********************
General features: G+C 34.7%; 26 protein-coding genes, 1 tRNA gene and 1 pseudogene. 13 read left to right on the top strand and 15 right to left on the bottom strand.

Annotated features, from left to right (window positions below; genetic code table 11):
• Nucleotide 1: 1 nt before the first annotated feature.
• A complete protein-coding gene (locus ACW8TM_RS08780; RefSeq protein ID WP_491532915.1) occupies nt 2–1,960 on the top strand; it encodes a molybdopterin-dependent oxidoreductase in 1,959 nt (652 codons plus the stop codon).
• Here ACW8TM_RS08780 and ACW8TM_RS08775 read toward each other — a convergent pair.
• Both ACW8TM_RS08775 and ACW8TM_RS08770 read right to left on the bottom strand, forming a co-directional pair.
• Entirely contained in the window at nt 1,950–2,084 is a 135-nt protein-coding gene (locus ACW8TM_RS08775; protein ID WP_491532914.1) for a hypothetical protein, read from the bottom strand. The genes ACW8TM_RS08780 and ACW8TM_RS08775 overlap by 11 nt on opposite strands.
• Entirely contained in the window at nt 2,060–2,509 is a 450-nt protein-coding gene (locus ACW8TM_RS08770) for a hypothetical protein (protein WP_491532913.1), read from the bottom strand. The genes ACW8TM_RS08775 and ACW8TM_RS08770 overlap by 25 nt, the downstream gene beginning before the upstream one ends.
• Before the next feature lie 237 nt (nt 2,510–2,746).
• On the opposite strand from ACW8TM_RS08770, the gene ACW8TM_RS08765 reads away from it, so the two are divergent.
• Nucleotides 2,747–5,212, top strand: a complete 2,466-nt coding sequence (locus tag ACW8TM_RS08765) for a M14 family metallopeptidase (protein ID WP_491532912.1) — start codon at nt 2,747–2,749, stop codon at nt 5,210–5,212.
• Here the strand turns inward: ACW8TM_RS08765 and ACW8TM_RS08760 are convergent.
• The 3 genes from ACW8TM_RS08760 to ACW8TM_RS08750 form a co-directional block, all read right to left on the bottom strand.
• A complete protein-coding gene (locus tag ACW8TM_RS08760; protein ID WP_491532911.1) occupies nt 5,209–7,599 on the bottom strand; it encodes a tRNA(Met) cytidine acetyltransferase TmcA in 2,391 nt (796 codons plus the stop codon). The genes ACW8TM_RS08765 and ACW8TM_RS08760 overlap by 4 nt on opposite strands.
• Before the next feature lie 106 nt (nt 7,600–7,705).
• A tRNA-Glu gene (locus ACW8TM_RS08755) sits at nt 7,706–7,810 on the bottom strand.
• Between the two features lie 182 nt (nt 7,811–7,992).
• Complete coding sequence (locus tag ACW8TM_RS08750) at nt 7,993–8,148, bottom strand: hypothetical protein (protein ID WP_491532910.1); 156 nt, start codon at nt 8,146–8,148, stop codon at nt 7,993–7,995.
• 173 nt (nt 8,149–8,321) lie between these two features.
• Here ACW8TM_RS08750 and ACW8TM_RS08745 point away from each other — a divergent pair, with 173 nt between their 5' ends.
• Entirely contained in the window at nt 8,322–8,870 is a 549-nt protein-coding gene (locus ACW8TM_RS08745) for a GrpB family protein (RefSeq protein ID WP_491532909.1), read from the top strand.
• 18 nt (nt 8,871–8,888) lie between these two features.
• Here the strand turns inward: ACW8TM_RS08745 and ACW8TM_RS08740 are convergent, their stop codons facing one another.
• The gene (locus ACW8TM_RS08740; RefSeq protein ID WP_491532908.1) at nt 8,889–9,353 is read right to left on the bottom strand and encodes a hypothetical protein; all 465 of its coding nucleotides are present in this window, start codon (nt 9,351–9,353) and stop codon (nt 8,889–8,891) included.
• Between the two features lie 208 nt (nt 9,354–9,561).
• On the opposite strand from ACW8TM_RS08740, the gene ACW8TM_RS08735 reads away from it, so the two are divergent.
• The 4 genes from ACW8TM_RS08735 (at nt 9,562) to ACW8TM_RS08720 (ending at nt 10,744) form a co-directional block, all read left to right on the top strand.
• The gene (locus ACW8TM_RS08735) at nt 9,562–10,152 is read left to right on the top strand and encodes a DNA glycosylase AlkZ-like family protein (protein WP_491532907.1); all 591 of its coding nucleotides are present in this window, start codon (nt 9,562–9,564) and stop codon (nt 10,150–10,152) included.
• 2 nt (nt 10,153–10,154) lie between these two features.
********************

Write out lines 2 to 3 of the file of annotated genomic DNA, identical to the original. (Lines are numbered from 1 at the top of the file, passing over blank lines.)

Annotated features, from left to right (window positions below; genetic code table 11):
• Nucleotide 1: 1 nt before the first annotated feature.